that a new variety of wheat, known as
Alaska wheat, which is both a spring
and' winter. Is producing 200 bushels
I'.cr acre. This bents anything In the
way of wheat . growing. Heretofore
twcUe to fifteen bilils. taUit'.;
country over, have been a good
"What Is the meaning of the word
tanta'lzlng?" asked his teacher.
"Please, ma'am." sjKike up little
Johnny Ilolcomb. "It means a circus
procession passing the school and the
scholars not allowed to look out"
; Genlua is a combination of asplra
lion and Inspiration. Irish Proverb.
You will always
NEGRO PREACHER ON
A SPREE; ARRESTED
Rev. John A. Pope of Moline Comes
to Grief, and Lands in Cooler
at the Police Station.
Rev. John A. Pope, a negro preacher
from Moline, came to grief this after
noon in Rock Isla.id, and is iu a cell
at the police station. The preacher
teems to have a love for intoxicating
beverages, and today he fell from the
water wagon with a thu.l, and before
long his condition and his actions at
tracted the attention of the police.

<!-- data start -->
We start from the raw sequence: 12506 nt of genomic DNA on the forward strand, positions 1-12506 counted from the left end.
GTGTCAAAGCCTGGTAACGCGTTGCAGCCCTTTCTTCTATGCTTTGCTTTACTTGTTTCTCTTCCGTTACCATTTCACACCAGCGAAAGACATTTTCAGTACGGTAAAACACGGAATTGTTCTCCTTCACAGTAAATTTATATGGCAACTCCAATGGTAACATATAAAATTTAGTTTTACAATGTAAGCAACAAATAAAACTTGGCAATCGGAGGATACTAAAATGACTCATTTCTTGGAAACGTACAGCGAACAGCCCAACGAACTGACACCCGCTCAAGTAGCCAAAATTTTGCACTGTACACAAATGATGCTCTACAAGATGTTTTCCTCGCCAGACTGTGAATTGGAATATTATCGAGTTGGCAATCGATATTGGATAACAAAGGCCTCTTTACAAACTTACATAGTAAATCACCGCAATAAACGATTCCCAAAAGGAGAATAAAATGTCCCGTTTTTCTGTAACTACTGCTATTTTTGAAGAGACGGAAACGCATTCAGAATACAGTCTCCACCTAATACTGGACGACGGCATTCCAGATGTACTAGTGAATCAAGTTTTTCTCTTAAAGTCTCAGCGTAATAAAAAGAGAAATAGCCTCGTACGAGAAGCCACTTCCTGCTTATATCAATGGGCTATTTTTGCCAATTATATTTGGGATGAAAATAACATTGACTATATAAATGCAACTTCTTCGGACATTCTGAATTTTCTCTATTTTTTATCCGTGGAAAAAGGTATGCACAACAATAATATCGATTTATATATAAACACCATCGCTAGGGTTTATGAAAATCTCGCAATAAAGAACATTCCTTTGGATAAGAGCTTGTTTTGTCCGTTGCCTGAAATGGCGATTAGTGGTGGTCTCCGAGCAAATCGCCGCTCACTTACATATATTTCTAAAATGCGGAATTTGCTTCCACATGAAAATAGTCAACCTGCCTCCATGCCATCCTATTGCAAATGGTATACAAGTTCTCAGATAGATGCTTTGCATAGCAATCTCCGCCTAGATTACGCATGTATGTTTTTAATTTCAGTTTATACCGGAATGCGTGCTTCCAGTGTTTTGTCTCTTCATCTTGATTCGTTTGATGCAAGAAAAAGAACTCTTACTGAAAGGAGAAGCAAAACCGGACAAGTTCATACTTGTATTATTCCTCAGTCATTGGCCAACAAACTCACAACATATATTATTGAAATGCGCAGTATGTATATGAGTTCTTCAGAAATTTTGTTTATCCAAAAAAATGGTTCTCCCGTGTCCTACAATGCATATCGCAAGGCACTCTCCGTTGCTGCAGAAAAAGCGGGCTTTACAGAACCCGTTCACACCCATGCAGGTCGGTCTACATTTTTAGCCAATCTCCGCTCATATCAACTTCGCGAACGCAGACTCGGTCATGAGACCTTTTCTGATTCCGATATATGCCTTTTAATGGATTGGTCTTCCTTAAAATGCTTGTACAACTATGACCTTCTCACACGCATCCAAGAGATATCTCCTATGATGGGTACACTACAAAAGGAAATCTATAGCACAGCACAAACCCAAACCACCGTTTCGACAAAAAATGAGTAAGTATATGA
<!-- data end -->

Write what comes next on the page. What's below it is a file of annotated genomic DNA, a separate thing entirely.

Tut nation was notified that the col
cttd man had been letting off excess
energy by kicking in the doors of two
residences on Fifteenth street near
Filth avenue. Officer Dennett was
s- nt out to search for him, and in a
f.w minutes the preacher was found
leaning against the bar of a saloon
not far from the homes from which
the complaints had come. He was
taken to the cooler --md placed in a
cc-il to think it over. This is no the
"i.ishop's" debut in police circles as
nc has been in trouble here on one or
tv.o o'her occasions.
IF YOU. KNOW A
THING GET IN ON IT.
X 10 bars Santa Clans Soap... 25c
9 Larke pkg. Gold Dust..." 16c '
Q' 7 bars Extra White Soap. ..25c !
2 bars Jap Rose Soap 15c j
Search Light or IJird
Matches, ;i boxes 10c i
Lu Lu Cleaner, per pkg 7c j
G cans Pet or Columbia '
Uneeda Biscuits, 3 pkgs 10c
Uneeda Milk Biscuits
3 pkgs 10c
Zu Zu Ginger Snaps 10c
3 cans Corn or Peas. ...... .25c
15c pkg. X-cclo Break
fast Food 10c
Dutch Tea Rusks. 2 pkgs.... 15c
Dutch Java Coffee, per lb... 20c
Try a sack of our Fancy Patent
Flour, every sack guaranteed.
LARSON & LARSON
Grocers. ' o
g 1444 Seventh Avenue j
other Dru Unr,